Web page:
The Battle of Wisconsin
After my parents got back from a weeklong vacation in Florida, funded in part by the pensions they receive as retired Wisconsin public educators, they went to Madison, where, after enjoying lunch at the hip, local food–oriented The Weary Traveler, they took to Capital Square to protest Governor Scott Walker’s budget bill.
No, seriously. My parents returned to Milwaukee early last Tuesday after spending six days at my aunt and uncle’s condo in Hollywood, Florida. My parents aren’t wealthy enough to buy their own Florida condo — and they probably wouldn’t buy a condo in Florida if they had that kind of money anyway — but they do, after a combined sixty years working in public education, have enough money and security to head down there on a whim when my aunt calls and says (and this actually happened), “Hey, we’re going on a nudist cruise with Snuffleupagus and the gang for a week, so why don’t you come down here and get out of the cold? You can stay at our place and use our car.”
So off they went, and back they came. Two days at home clearing snow and ice from the roof — we’ve got a little insulation problem up top — then westward to Madison. Not ten minutes ago I got a call from my mother, the second of the day. She didn’t say anything, so I suppose she just wanted me to hear — and to hear her participate in — the chants of “Hey-hey, ho-ho, this bill has got to go” resounding in the capital building rotunda, ground zero of what some have taken to calling “The Battle of Wisconsin.”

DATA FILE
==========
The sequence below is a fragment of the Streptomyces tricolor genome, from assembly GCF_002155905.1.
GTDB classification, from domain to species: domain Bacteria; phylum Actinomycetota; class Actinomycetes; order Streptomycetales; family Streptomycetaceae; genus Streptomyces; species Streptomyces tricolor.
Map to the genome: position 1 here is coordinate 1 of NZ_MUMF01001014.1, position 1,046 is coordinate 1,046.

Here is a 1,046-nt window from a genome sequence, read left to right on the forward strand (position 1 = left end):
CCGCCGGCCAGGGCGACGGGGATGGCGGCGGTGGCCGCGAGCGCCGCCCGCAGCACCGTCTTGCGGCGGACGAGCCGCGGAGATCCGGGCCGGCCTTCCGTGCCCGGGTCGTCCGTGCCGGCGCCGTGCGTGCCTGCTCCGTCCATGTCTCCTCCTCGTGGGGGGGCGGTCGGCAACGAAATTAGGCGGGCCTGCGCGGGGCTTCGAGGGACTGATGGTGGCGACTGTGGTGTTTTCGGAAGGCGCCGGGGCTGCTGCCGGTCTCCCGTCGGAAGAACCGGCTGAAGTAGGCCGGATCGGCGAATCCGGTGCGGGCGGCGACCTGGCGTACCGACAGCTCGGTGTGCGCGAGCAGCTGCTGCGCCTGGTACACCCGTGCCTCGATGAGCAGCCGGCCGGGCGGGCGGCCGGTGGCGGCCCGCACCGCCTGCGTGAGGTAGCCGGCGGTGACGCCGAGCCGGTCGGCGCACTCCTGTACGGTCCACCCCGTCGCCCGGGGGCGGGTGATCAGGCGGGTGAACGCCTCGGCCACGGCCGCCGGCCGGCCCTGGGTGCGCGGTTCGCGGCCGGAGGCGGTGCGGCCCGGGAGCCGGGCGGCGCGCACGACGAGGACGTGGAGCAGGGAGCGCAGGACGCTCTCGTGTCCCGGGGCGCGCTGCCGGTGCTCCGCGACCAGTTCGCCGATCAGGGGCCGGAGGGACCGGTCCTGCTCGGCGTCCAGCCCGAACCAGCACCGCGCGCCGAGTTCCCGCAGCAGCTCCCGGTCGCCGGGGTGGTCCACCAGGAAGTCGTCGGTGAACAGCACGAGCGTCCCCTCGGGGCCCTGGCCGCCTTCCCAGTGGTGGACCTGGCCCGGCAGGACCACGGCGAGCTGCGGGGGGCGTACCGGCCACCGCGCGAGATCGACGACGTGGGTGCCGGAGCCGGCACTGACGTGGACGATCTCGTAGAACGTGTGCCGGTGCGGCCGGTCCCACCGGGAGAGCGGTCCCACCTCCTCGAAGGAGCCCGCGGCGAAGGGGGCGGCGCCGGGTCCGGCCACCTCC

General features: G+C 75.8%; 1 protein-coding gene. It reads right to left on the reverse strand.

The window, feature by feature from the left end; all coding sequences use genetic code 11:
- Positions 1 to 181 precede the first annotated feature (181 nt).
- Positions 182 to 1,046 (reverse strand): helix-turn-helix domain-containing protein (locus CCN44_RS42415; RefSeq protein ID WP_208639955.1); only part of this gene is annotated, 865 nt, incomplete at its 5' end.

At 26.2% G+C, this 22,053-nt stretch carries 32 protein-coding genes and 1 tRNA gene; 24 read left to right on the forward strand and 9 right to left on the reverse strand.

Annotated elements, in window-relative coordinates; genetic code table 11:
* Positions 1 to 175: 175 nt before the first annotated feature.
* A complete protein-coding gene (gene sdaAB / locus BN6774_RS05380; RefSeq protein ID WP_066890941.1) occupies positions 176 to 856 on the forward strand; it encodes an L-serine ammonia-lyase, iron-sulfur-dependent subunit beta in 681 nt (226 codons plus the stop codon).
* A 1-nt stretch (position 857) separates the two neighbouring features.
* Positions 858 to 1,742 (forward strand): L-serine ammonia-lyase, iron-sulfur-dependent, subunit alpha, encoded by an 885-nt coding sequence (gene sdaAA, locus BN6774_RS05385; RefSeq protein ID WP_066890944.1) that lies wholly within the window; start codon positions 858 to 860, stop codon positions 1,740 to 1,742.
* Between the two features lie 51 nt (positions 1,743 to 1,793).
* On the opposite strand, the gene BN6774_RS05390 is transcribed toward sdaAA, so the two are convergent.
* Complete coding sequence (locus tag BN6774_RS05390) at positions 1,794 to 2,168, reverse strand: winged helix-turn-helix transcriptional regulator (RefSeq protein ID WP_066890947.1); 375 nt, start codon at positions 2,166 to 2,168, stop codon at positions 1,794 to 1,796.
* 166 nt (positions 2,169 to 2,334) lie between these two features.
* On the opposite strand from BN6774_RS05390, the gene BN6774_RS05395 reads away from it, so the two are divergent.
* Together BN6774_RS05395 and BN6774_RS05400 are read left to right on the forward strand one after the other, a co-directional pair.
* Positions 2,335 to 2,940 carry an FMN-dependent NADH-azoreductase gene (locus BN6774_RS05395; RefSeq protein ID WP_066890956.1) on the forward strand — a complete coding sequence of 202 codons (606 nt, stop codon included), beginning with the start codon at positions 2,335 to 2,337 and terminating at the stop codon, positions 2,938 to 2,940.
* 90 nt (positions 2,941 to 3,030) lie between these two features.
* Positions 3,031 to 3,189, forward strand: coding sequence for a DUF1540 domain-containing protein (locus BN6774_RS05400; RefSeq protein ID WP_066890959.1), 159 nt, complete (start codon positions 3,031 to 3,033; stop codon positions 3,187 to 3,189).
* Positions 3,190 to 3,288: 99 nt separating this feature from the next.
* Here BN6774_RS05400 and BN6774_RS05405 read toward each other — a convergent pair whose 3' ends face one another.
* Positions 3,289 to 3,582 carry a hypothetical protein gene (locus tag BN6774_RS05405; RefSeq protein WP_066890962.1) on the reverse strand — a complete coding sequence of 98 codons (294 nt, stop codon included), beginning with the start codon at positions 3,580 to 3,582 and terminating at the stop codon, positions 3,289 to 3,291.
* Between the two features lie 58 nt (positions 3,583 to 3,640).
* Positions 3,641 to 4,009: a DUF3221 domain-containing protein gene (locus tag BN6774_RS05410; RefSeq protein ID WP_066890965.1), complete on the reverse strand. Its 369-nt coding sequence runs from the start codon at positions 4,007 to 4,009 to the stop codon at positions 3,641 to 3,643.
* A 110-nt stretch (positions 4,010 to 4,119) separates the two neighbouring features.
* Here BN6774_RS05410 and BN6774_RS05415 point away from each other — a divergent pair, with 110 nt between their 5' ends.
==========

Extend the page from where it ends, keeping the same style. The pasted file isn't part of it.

At issue in this battle, for anyone who has been too captivated by Libya, gay marriage, or American Idol to pay attention, is a provision in the new governor’s budget that would strip public employees unions of all collective bargaining rights except the right to bargain for base wages commensurate with inflation. In addition, public employees unions would not be permitted to deduct dues from member paychecks, nor to make political donations. Surely, this has something to do with Walker’s interest — and a more general interest on the part of Republican governors across the country, who apparently decided on this course of action at some kind of Republican governors camp — in dismantling these unions, which are the only institutions with big money and power that consistently support Democratic candidates in political campaigns.
Whatever the “real” motivations behind the effort, what is at stake, given the massive manufacturing exodus facilitated by NAFTA and everything after and the well-documented ravaging of the service industry unions, may be the very survival of American unionism itself.